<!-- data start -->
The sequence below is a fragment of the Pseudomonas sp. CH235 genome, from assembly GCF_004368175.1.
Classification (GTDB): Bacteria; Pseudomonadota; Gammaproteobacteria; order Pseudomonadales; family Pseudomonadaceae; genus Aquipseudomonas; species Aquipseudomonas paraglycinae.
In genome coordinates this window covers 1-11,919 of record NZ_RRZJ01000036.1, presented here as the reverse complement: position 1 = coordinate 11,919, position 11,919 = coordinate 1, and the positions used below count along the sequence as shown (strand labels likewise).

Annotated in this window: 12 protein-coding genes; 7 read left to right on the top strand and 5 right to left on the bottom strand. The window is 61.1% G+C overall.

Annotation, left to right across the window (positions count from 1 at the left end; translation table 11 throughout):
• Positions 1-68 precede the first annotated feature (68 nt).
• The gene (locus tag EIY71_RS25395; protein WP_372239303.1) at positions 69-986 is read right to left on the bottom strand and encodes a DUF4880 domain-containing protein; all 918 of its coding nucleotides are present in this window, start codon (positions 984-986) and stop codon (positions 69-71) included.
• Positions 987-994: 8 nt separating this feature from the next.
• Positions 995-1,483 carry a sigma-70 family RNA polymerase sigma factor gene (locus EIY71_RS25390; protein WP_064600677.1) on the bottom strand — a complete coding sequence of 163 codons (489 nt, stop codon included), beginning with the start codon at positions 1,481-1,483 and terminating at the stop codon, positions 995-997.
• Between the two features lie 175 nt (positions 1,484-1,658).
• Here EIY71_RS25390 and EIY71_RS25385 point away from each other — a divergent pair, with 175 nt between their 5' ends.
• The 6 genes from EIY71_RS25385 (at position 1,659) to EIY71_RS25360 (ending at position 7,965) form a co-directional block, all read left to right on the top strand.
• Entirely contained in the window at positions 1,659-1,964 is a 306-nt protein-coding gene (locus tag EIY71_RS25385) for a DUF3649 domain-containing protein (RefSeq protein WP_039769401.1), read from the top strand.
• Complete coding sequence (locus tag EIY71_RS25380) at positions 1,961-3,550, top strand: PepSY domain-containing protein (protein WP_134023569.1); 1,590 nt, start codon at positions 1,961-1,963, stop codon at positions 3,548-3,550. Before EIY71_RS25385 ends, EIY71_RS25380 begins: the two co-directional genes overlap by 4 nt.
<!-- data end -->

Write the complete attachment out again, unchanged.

The sequence below is a fragment of the Pseudomonas sp. CH235 genome, from assembly GCF_004368175.1.
Classification (GTDB): Bacteria; Pseudomonadota; Gammaproteobacteria; order Pseudomonadales; family Pseudomonadaceae; genus Aquipseudomonas; species Aquipseudomonas paraglycinae.
In genome coordinates this window covers 1-11,919 of record NZ_RRZJ01000036.1, presented here as the reverse complement: position 1 = coordinate 11,919, position 11,919 = coordinate 1, and the positions used below count along the sequence as shown (strand labels likewise).

Annotated in this window: 12 protein-coding genes; 7 read left to right on the top strand and 5 right to left on the bottom strand. The window is 61.1% G+C overall.

Annotation, left to right across the window (positions count from 1 at the left end; translation table 11 throughout):
• Positions 1-68 precede the first annotated feature (68 nt).
• The gene (locus tag EIY71_RS25395; protein WP_372239303.1) at positions 69-986 is read right to left on the bottom strand and encodes a DUF4880 domain-containing protein; all 918 of its coding nucleotides are present in this window, start codon (positions 984-986) and stop codon (positions 69-71) included.
• Positions 987-994: 8 nt separating this feature from the next.
• Positions 995-1,483 carry a sigma-70 family RNA polymerase sigma factor gene (locus EIY71_RS25390; protein WP_064600677.1) on the bottom strand — a complete coding sequence of 163 codons (489 nt, stop codon included), beginning with the start codon at positions 1,481-1,483 and terminating at the stop codon, positions 995-997.
• Between the two features lie 175 nt (positions 1,484-1,658).
• Here EIY71_RS25390 and EIY71_RS25385 point away from each other — a divergent pair, with 175 nt between their 5' ends.
• The 6 genes from EIY71_RS25385 (at position 1,659) to EIY71_RS25360 (ending at position 7,965) form a co-directional block, all read left to right on the top strand.
• Entirely contained in the window at positions 1,659-1,964 is a 306-nt protein-coding gene (locus tag EIY71_RS25385) for a DUF3649 domain-containing protein (RefSeq protein WP_039769401.1), read from the top strand.
• Complete coding sequence (locus tag EIY71_RS25380) at positions 1,961-3,550, top strand: PepSY domain-containing protein (protein WP_134023569.1); 1,590 nt, start codon at positions 1,961-1,963, stop codon at positions 3,548-3,550. Before EIY71_RS25385 ends, EIY71_RS25380 begins: the two co-directional genes overlap by 4 nt.